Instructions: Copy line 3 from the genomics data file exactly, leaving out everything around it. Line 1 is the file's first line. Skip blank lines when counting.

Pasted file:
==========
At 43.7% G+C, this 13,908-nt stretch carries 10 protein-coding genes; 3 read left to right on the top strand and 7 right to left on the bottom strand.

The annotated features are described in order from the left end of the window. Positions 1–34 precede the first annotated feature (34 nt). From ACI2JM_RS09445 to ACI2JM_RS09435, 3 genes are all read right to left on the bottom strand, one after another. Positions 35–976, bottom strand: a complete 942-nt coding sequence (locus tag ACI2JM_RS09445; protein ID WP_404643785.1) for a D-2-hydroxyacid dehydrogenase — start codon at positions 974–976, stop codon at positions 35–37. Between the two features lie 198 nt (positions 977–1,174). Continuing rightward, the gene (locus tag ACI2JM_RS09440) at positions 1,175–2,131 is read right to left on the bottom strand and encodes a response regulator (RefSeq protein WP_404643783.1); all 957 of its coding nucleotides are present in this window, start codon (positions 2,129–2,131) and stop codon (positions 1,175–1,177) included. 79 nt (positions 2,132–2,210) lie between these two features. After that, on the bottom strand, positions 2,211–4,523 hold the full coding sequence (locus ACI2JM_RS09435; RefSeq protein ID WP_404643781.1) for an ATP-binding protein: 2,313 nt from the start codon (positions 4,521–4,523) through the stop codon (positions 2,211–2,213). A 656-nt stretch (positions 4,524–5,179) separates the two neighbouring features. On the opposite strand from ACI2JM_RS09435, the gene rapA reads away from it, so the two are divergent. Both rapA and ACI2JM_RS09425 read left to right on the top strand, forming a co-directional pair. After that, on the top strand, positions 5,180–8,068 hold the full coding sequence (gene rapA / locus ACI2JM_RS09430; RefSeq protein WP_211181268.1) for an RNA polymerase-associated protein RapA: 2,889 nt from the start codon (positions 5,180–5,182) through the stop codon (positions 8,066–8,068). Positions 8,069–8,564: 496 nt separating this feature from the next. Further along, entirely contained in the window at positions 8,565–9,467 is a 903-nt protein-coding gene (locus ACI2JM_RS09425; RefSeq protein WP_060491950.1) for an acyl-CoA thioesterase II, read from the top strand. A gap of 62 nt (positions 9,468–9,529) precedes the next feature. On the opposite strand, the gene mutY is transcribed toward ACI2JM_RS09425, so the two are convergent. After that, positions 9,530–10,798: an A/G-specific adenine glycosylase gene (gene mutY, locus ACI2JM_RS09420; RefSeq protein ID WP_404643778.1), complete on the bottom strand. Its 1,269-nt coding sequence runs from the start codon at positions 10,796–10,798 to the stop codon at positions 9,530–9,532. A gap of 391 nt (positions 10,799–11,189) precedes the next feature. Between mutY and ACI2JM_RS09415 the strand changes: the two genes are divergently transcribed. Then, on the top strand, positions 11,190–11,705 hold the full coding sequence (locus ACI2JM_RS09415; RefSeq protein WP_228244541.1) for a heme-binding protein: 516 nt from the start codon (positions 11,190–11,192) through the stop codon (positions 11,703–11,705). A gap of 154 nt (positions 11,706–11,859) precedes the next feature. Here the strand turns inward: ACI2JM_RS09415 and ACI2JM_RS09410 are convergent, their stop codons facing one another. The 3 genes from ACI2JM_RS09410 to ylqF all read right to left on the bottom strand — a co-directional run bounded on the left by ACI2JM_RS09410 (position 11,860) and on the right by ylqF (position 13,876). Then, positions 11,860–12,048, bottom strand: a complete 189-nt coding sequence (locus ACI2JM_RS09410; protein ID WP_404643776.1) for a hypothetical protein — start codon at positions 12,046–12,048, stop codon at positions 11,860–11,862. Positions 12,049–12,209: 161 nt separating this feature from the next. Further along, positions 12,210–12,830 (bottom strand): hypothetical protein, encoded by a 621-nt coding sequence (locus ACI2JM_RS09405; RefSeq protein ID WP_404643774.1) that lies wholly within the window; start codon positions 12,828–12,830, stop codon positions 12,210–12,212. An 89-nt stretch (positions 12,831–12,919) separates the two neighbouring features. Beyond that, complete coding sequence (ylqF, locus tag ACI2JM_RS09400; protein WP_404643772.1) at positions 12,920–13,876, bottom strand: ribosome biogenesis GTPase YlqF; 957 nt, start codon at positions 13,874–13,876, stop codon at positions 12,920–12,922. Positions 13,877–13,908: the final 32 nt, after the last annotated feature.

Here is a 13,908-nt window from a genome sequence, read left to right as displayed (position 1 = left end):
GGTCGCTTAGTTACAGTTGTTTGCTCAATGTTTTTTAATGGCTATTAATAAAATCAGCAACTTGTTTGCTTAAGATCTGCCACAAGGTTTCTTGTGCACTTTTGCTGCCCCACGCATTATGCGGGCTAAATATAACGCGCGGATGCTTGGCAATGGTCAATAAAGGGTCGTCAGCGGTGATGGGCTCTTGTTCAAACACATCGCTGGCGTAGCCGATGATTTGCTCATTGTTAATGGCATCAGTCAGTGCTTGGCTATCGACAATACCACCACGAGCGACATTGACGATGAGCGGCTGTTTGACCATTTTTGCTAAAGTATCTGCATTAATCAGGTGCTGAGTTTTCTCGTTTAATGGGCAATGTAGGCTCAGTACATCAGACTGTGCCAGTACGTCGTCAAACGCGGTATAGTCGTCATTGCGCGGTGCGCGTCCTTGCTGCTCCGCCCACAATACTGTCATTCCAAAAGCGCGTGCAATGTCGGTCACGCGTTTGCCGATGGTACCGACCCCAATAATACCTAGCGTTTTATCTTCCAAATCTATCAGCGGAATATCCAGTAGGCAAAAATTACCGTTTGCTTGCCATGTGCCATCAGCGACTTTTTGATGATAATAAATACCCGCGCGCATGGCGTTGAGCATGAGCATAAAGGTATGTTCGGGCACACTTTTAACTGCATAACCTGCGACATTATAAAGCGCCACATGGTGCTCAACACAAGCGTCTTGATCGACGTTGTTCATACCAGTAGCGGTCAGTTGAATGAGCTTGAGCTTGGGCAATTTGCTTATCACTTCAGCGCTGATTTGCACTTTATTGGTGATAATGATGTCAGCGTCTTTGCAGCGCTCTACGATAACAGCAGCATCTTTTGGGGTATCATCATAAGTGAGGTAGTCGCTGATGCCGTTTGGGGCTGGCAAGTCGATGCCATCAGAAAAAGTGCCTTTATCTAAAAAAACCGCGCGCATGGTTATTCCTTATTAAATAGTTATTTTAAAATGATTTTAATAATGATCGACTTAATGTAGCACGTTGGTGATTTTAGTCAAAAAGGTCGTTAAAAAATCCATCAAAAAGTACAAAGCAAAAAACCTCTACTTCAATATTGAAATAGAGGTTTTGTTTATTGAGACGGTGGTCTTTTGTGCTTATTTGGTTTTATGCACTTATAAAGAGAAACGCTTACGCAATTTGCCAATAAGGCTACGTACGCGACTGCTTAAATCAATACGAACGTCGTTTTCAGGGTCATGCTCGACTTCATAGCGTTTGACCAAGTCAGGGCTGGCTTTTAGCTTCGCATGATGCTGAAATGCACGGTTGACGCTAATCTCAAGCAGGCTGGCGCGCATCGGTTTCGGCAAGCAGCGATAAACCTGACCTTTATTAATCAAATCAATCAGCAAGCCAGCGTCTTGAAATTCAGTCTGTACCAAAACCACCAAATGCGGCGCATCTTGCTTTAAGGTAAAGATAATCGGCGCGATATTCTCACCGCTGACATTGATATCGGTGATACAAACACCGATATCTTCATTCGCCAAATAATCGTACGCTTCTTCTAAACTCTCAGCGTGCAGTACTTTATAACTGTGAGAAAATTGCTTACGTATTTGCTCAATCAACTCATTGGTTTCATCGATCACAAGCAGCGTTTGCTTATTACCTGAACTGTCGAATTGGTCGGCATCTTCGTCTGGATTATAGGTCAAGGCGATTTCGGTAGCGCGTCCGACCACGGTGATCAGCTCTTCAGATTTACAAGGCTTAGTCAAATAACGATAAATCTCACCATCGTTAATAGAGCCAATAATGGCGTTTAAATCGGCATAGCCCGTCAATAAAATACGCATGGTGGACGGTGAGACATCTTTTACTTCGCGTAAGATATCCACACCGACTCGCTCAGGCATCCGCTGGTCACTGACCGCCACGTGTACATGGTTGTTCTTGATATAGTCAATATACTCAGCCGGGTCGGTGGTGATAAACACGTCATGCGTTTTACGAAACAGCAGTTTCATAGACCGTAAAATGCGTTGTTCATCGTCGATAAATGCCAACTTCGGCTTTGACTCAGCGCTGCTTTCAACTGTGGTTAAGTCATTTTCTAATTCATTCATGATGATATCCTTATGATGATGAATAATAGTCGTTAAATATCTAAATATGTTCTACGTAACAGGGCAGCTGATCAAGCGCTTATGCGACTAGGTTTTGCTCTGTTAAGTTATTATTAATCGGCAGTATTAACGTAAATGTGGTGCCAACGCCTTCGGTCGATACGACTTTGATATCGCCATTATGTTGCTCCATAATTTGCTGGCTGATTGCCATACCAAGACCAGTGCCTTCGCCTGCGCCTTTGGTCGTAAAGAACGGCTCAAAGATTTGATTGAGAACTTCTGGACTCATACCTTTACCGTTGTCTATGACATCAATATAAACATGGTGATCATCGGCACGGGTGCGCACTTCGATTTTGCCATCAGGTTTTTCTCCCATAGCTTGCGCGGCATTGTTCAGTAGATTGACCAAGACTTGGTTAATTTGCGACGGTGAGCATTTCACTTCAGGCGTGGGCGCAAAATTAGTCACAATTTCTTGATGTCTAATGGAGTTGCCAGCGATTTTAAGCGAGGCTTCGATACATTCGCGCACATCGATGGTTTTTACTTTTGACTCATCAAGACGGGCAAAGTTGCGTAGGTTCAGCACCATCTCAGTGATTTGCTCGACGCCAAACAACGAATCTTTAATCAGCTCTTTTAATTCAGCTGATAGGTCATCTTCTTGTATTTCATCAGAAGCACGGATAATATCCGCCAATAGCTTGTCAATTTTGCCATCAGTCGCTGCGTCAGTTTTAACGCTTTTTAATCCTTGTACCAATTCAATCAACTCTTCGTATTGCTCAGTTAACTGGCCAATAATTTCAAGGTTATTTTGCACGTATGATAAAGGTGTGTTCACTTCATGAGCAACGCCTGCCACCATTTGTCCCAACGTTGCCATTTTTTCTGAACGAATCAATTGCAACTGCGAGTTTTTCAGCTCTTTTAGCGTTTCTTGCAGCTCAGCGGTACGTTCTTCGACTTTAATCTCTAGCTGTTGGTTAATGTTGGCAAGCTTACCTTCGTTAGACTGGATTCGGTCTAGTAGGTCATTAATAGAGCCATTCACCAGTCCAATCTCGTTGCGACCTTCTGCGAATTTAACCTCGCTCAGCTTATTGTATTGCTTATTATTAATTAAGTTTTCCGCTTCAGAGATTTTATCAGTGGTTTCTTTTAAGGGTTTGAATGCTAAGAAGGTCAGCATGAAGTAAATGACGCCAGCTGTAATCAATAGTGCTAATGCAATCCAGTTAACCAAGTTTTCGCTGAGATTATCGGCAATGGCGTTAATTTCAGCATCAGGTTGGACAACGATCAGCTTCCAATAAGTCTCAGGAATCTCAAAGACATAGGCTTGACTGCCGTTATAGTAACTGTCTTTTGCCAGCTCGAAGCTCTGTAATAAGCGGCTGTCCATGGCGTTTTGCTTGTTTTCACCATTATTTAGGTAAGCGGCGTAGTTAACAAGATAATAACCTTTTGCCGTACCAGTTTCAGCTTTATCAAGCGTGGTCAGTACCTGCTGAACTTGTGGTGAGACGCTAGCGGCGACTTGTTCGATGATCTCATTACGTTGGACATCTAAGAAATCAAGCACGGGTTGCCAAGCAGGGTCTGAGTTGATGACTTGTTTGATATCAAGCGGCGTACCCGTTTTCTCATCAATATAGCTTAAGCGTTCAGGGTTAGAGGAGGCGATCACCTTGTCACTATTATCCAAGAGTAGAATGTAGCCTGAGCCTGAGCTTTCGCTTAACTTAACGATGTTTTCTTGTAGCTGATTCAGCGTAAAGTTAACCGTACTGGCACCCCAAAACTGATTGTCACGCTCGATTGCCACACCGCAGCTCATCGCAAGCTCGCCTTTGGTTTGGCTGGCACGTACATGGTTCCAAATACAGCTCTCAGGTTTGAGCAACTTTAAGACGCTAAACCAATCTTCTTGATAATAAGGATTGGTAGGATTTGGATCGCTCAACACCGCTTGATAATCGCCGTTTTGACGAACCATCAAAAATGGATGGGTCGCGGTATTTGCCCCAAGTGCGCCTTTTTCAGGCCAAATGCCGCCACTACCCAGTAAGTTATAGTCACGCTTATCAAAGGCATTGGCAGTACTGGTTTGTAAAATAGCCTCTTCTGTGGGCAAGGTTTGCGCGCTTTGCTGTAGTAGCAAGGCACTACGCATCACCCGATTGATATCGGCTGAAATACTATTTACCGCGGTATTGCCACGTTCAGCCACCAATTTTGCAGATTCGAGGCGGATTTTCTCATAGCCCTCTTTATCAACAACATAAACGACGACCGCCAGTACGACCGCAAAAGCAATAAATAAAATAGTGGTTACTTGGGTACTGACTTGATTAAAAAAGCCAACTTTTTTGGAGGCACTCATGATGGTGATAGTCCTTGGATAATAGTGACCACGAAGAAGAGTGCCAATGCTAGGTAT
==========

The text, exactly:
Here is a 13,908-nt window from a genome sequence, read left to right as displayed (position 1 = left end):